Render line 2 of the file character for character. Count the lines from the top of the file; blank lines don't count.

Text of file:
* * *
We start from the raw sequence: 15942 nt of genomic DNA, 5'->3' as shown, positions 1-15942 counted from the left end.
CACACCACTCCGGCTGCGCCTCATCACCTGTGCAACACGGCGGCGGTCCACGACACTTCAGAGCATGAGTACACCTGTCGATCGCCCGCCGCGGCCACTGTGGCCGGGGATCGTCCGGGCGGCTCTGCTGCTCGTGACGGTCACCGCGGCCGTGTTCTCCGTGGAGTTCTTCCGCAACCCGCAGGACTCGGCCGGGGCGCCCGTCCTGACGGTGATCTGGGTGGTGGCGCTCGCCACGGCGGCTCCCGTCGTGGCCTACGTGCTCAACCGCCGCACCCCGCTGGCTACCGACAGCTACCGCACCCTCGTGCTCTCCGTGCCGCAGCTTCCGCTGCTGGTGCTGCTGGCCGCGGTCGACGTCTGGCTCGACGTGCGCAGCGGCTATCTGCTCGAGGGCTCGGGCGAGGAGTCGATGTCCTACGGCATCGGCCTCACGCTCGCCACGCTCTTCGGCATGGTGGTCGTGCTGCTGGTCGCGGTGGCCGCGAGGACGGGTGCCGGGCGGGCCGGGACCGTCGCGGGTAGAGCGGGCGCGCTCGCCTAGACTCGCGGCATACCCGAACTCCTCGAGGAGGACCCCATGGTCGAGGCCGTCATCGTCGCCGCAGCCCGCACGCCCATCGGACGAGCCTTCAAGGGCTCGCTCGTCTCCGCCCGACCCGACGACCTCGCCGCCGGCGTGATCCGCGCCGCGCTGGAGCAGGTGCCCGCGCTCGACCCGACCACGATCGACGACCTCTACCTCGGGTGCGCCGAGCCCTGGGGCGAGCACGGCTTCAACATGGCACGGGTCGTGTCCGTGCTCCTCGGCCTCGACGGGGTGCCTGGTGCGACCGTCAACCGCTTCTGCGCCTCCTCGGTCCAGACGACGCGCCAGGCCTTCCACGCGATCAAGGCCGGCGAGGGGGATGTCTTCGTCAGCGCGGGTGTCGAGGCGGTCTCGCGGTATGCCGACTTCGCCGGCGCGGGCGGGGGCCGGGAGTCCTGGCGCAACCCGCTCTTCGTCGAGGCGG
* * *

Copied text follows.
CACACCACTCCGGCTGCGCCTCATCACCTGTGCAACACGGCGGCGGTCCACGACACTTCAGAGCATGAGTACACCTGTCGATCGCCCGCCGCGGCCACTGTGGCCGGGGATCGTCCGGGCGGCTCTGCTGCTCGTGACGGTCACCGCGGCCGTGTTCTCCGTGGAGTTCTTCCGCAACCCGCAGGACTCGGCCGGGGCGCCCGTCCTGACGGTGATCTGGGTGGTGGCGCTCGCCACGGCGGCTCCCGTCGTGGCCTACGTGCTCAACCGCCGCACCCCGCTGGCTACCGACAGCTACCGCACCCTCGTGCTCTCCGTGCCGCAGCTTCCGCTGCTGGTGCTGCTGGCCGCGGTCGACGTCTGGCTCGACGTGCGCAGCGGCTATCTGCTCGAGGGCTCGGGCGAGGAGTCGATGTCCTACGGCATCGGCCTCACGCTCGCCACGCTCTTCGGCATGGTGGTCGTGCTGCTGGTCGCGGTGGCCGCGAGGACGGGTGCCGGGCGGGCCGGGACCGTCGCGGGTAGAGCGGGCGCGCTCGCCTAGACTCGCGGCATACCCGAACTCCTCGAGGAGGACCCCATGGTCGAGGCCGTCATCGTCGCCGCAGCCCGCACGCCCATCGGACGAGCCTTCAAGGGCTCGCTCGTCTCCGCCCGACCCGACGACCTCGCCGCCGGCGTGATCCGCGCCGCGCTGGAGCAGGTGCCCGCGCTCGACCCGACCACGATCGACGACCTCTACCTCGGGTGCGCCGAGCCCTGGGGCGAGCACGGCTTCAACATGGCACGGGTCGTGTCCGTGCTCCTCGGCCTCGACGGGGTGCCTGGTGCGACCGTCAACCGCTTCTGCGCCTCCTCGGTCCAGACGACGCGCCAGGCCTTCCACGCGATCAAGGCCGGCGAGGGGGATGTCTTCGTCAGCGCGGGTGTCGAGGCGGTCTCGCGGTATGCCGACTTCGCCGGCGCGGGCGGGGGCCGGGAGTCCTGGCGCAACCCGCTCTTCGTCGAGGCGG